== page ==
“In summary, John Eiler is emerging as one of a small group of leaders in the next generation of geochemists. In my view, the Macelwane Award is well-deserved recognition by our community of his energy, intellectual courage, insight, accomplishments, and potential. Moreover, as I’m sure you will see from his acceptance, all this is wrapped up in a disarmingly folksy and extremely likeable package. Ladies and gentlemen, John Eiler.”
—EDWARD M. STOLPER, California Institute of Technology
“Thank you, Ed; it is a great honor to receive this distinguished award and doubly so to get it at the hands of someone who has been so instrumental in shaping both our disciplines and my career. I’m very grateful to the American Geophysical Union and to Macelwane Medal nominators and selectors for recognizing the work of my colleagues and me. Perhaps the best purpose of junior scientist awards is to encourage people early in their careers to live up to their potential; I appreciate this encouragement and will keep it foremost in my mind in the years to come.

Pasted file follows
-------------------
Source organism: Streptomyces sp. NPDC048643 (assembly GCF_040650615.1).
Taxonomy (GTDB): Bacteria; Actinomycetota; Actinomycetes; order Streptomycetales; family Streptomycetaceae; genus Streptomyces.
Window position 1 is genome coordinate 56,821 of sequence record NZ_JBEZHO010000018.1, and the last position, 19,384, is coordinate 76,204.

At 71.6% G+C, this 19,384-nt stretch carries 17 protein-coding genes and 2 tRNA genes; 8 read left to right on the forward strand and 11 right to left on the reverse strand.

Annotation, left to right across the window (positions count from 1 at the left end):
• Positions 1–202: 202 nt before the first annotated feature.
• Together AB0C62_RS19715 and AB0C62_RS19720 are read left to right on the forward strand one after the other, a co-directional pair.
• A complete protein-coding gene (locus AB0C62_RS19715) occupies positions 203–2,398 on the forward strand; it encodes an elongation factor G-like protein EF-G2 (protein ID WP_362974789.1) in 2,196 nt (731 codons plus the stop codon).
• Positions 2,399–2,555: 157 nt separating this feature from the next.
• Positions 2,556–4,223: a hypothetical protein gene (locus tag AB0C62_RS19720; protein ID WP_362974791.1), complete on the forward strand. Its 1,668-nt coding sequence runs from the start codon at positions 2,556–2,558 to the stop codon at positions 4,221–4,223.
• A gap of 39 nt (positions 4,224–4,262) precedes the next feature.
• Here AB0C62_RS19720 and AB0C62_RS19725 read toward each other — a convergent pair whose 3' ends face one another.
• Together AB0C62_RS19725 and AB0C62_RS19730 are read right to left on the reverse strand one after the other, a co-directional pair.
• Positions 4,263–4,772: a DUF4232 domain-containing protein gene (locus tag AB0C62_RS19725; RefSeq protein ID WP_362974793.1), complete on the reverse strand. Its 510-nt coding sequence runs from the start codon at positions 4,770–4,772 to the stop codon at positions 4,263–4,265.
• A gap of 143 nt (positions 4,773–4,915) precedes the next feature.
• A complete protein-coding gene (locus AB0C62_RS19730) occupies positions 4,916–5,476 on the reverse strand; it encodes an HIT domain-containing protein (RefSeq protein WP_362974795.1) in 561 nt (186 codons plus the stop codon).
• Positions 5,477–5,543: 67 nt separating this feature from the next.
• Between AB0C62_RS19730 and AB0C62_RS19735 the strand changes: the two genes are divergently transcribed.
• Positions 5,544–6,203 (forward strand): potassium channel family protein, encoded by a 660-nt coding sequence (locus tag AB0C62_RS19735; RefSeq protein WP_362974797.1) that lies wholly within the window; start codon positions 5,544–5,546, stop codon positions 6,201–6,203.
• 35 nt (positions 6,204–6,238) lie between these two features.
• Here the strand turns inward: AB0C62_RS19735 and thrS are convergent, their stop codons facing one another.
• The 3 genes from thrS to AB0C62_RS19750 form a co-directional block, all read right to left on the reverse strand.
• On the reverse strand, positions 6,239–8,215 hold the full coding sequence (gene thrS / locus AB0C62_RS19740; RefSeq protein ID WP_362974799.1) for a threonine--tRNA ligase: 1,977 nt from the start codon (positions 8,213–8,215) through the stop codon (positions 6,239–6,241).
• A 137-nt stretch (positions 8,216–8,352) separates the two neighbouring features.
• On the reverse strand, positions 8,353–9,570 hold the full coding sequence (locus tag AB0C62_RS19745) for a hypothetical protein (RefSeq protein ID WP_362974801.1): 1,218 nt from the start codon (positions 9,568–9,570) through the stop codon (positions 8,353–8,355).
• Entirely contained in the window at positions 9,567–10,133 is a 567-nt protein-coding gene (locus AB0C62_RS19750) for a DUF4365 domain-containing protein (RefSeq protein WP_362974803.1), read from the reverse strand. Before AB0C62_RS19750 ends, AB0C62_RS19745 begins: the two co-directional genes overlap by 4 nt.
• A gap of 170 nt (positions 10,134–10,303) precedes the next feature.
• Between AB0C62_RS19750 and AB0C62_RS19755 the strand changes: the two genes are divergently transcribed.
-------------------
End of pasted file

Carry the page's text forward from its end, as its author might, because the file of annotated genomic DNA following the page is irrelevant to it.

“One of my first reactions on learning I would be given the Macelwane Medal was to look at the list of past recipients-if you haven’t looked yourself, it’s impressive, intimidating, really-and to check what they said. They generally give a biography of sorts, so I’ll do the same. I started my career as a hired porter, hauling canoes and catching fish for Beloit’s Hank Woodard on his field trips to the Canadian shield. The fishing was the only part I took very seriously until I followed my future wife to the University of Iowa. There I met Tom Foster and Mark Reagan, who nurtured my scientific interests, convinced me I could be good at this job, and packed me off to graduate school in Wisconsin where I worked for John Valley. John had a tremendous influence on me. He taught me the ethos of a lab scientist, introduced me to the idea of scientific debate, and gave me a foundation of classical training that I call on to this day. He also provided unfailing support to my research after I left Wisconsin. I also must recognize the help I received during this period from Lukas Baumgartner, who first taught me how to be quantitative about problems, and both Colin Graham and John Craven, who nursed me through many weeks of ion probe work at the University of Edinburgh.